Three Democratic state lawmakers in Wisconsin want to close a loophole in state law that precludes clergy from reporting sexual abuse under some circumstances. They are also calling for changes to the state’s statute of limitations for civil cases involving childhood sexual assault.
Rep. Chris Taylor, D-Madison, Sen. Lena Taylor, D-Milwaukee, and Rep. Melissa Sargent, D-Middleton, filed the two bills Wednesday. They announced the proposals with support from sex abuse survivor groups during a press conference at the state Capitol.
“Both have a simple goal: bring justice to survivors of sexual assault,” Sen. Lena Taylor said. “We know that people need time to come forward, time to process that trauma of what has happened to them.”
The first bill, known as the Child Victims Act, has been filed before and has failed to pass the Legislature at least four times. Other states, including Illinois, have passed their own versions in recent years. The bill would abolish time limits for when childhood sexual assault victims can bring civil suits against alleged perpetrators or institutions. Current law gives victims until they are 35 years old to bring forward cases of childhood sexual assault.
The second bill, known as the Clergy Mandatory Reporter Act, is being filed for the first time. That bill would eliminate a current provision in state law that allows clergy to not report allegations of child sexual abuse if the information is relayed to them in private communications. That provision is enshrined in a 2003 law supported by the Wisconsin Council of Churches, the Wisconsin Catholic Conference and Wisconsin Family Action. Childhood sex abuse survivor groups say the law is a significant loophole, tantamount to no reporting requirement at all.
“It is time that clergy become mandatory reporters of sexual assault. No exceptions, no excuses,” Rep. Chris Taylor said, noting that several other states led by both Democrats and Republicans, including Texas, North Carolina, West Virginia, New Hampshire and Oklahoma, have passed similar bills.
But church groups say that the reporting language in current law is strong enough and necessary to protect the pastoral rights of clergy and the privacy of congregants. Any reporting requirement should accommodate distinct pastoral circumstances under which sexual assault could be disclosed, including a hospital, battlefield, emergency situations and "other times when people of faith are called to bear witness to a spiritual survivor," the groups wrote in a joint letter to Rep. Chris Taylor last month.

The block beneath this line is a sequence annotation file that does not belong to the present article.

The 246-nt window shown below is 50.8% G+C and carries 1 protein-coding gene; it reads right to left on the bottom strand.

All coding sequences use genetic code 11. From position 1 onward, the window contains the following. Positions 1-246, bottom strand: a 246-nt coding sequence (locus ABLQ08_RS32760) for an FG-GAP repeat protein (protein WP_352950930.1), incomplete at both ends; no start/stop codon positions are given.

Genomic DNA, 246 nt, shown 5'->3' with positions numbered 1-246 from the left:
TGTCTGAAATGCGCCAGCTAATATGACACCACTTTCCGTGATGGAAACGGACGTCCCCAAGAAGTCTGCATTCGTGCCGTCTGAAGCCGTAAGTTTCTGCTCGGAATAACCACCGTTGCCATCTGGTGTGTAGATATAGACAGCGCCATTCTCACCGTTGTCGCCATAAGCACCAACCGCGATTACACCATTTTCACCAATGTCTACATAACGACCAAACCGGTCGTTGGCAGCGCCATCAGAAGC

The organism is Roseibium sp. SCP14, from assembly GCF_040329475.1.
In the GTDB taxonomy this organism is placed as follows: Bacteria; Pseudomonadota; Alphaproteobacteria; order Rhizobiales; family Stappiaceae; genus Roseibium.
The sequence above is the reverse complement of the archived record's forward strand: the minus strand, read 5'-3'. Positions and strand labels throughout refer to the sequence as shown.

Several survivors of childhood sexual abuse spoke in support of the bills Wednesday, including Debbie McNulty and Rebecca Martin Byrd, both of whom are featured in a Cap Times investigation detailing allegations of sexual abuse at Calvary Gospel Church, a United Pentecostal Church International congregation on the east side of Madison.
Byrd, who says she was raped when she was 14, said it has taken her decades to process what happened to her and be ready to report it. She is now 43, and making her case would be outside the current statute of limitations. Even though she says she reported the abuse at the time, it was dismissed. This is why the law needs to change and all clergy need to be mandatory reporters, she said.
“We cannot expect our children, who are the most vulnerable and weakest part of society, to be able to do what many adults cannot do,” she said. “Expanding the mandatory reporting law only serves to add protection to our children. There is no reason not to expand the law.”
Other survivor and advocacy groups, including Peter Isely who leads the Survivors Network of those Abused by Priests, SNAP, in Wisconsin, and Ian Henderson, of the Wisconsin Coalition Against Sexual Assault, and the National Association of Social Workers in Wisconsin, also support the bills.
Uniform mandatory reporting for clergy is needed to protect the religious liberty of the child, Isely said of the Clergy Mandatory Reporting Act. It is about children being free to develop and cultivate their own relationship with God and conception of the divine without threat of sexual abuse or harassment.
“They have the absolute right to form their thinking … and feelings about God,” Isely said. “It upholds the religious liberty of every child in our state.”